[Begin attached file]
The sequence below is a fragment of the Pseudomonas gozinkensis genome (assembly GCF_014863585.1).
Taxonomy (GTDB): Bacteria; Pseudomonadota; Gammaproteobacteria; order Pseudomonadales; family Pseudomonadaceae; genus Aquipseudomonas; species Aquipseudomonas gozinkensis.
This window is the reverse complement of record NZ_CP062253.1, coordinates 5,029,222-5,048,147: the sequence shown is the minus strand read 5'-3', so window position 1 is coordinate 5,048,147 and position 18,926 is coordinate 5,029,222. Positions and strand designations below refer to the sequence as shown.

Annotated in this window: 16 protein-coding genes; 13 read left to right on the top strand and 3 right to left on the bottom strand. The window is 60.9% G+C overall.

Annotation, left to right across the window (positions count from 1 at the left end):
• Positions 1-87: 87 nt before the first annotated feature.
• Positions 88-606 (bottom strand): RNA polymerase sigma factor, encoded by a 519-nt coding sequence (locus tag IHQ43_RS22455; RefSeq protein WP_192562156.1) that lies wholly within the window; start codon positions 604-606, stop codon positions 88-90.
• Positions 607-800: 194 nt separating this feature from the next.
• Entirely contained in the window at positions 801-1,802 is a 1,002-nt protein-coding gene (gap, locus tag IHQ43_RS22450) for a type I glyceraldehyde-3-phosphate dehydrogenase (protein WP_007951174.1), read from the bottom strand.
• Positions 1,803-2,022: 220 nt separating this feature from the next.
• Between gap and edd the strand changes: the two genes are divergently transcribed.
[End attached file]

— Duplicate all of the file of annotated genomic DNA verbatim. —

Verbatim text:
The sequence below is a fragment of the Pseudomonas gozinkensis genome (assembly GCF_014863585.1).
Taxonomy (GTDB): Bacteria; Pseudomonadota; Gammaproteobacteria; order Pseudomonadales; family Pseudomonadaceae; genus Aquipseudomonas; species Aquipseudomonas gozinkensis.
This window is the reverse complement of record NZ_CP062253.1, coordinates 5,029,222-5,048,147: the sequence shown is the minus strand read 5'-3', so window position 1 is coordinate 5,048,147 and position 18,926 is coordinate 5,029,222. Positions and strand designations below refer to the sequence as shown.

Annotated in this window: 16 protein-coding genes; 13 read left to right on the top strand and 3 right to left on the bottom strand. The window is 60.9% G+C overall.

Annotation, left to right across the window (positions count from 1 at the left end):
• Positions 1-87: 87 nt before the first annotated feature.
• Positions 88-606 (bottom strand): RNA polymerase sigma factor, encoded by a 519-nt coding sequence (locus tag IHQ43_RS22455; RefSeq protein WP_192562156.1) that lies wholly within the window; start codon positions 604-606, stop codon positions 88-90.
• Positions 607-800: 194 nt separating this feature from the next.
• Entirely contained in the window at positions 801-1,802 is a 1,002-nt protein-coding gene (gap, locus tag IHQ43_RS22450) for a type I glyceraldehyde-3-phosphate dehydrogenase (protein WP_007951174.1), read from the bottom strand.
• Positions 1,803-2,022: 220 nt separating this feature from the next.
• Between gap and edd the strand changes: the two genes are divergently transcribed.